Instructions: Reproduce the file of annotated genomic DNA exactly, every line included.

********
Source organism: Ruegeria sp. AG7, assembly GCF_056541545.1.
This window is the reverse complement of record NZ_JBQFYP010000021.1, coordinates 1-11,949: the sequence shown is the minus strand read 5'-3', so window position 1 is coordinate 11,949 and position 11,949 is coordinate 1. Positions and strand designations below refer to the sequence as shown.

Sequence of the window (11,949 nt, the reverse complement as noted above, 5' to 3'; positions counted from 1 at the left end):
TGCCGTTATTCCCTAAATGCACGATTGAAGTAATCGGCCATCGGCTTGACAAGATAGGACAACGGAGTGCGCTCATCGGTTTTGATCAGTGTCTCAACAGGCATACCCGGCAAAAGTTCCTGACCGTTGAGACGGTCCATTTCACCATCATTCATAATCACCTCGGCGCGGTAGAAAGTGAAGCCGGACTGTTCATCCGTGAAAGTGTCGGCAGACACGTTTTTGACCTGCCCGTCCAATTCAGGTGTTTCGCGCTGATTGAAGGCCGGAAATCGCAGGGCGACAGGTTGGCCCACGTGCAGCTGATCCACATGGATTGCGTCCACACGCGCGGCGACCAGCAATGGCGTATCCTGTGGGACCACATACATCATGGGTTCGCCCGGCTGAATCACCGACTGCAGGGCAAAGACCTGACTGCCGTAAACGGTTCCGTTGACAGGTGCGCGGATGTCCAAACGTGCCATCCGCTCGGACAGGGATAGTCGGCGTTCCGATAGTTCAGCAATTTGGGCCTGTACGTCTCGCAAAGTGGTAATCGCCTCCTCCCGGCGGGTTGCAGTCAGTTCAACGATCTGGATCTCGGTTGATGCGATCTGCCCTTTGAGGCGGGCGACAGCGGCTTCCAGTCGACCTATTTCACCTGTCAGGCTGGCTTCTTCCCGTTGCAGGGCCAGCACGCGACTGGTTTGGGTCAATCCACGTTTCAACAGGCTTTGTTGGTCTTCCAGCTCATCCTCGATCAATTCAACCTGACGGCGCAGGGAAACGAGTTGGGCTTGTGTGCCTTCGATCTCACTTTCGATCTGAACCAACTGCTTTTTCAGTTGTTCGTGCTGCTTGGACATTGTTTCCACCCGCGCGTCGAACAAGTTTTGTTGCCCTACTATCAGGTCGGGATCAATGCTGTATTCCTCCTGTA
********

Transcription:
Source organism: Ruegeria sp. AG7, assembly GCF_056541545.1.
This window is the reverse complement of record NZ_JBQFYP010000021.1, coordinates 1-11,949: the sequence shown is the minus strand read 5'-3', so window position 1 is coordinate 11,949 and position 11,949 is coordinate 1. Positions and strand designations below refer to the sequence as shown.

Sequence of the window (11,949 nt, the reverse complement as noted above, 5' to 3'; positions counted from 1 at the left end):
TGCCGTTATTCCCTAAATGCACGATTGAAGTAATCGGCCATCGGCTTGACAAGATAGGACAACGGAGTGCGCTCATCGGTTTTGATCAGTGTCTCAACAGGCATACCCGGCAAAAGTTCCTGACCGTTGAGACGGTCCATTTCACCATCATTCATAATCACCTCGGCGCGGTAGAAAGTGAAGCCGGACTGTTCATCCGTGAAAGTGTCGGCAGACACGTTTTTGACCTGCCCGTCCAATTCAGGTGTTTCGCGCTGATTGAAGGCCGGAAATCGCAGGGCGACAGGTTGGCCCACGTGCAGCTGATCCACATGGATTGCGTCCACACGCGCGGCGACCAGCAATGGCGTATCCTGTGGGACCACATACATCATGGGTTCGCCCGGCTGAATCACCGACTGCAGGGCAAAGACCTGACTGCCGTAAACGGTTCCGTTGACAGGTGCGCGGATGTCCAAACGTGCCATCCGCTCGGACAGGGATAGTCGGCGTTCCGATAGTTCAGCAATTTGGGCCTGTACGTCTCGCAAAGTGGTAATCGCCTCCTCCCGGCGGGTTGCAGTCAGTTCAACGATCTGGATCTCGGTTGATGCGATCTGCCCTTTGAGGCGGGCGACAGCGGCTTCCAGTCGACCTATTTCACCTGTCAGGCTGGCTTCTTCCCGTTGCAGGGCCAGCACGCGACTGGTTTGGGTCAATCCACGTTTCAACAGGCTTTGTTGGTCTTCCAGCTCATCCTCGATCAATTCAACCTGACGGCGCAGGGAAACGAGTTGGGCTTGTGTGCCTTCGATCTCACTTTCGATCTGAACCAACTGCTTTTTCAGTTGTTCGTGCTGCTTGGACATTGTTTCCACCCGCGCGTCGAACAAGTTTTGTTGCCCTACTATCAGGTCGGGATCAATGCTGTATTCCTCCTGTA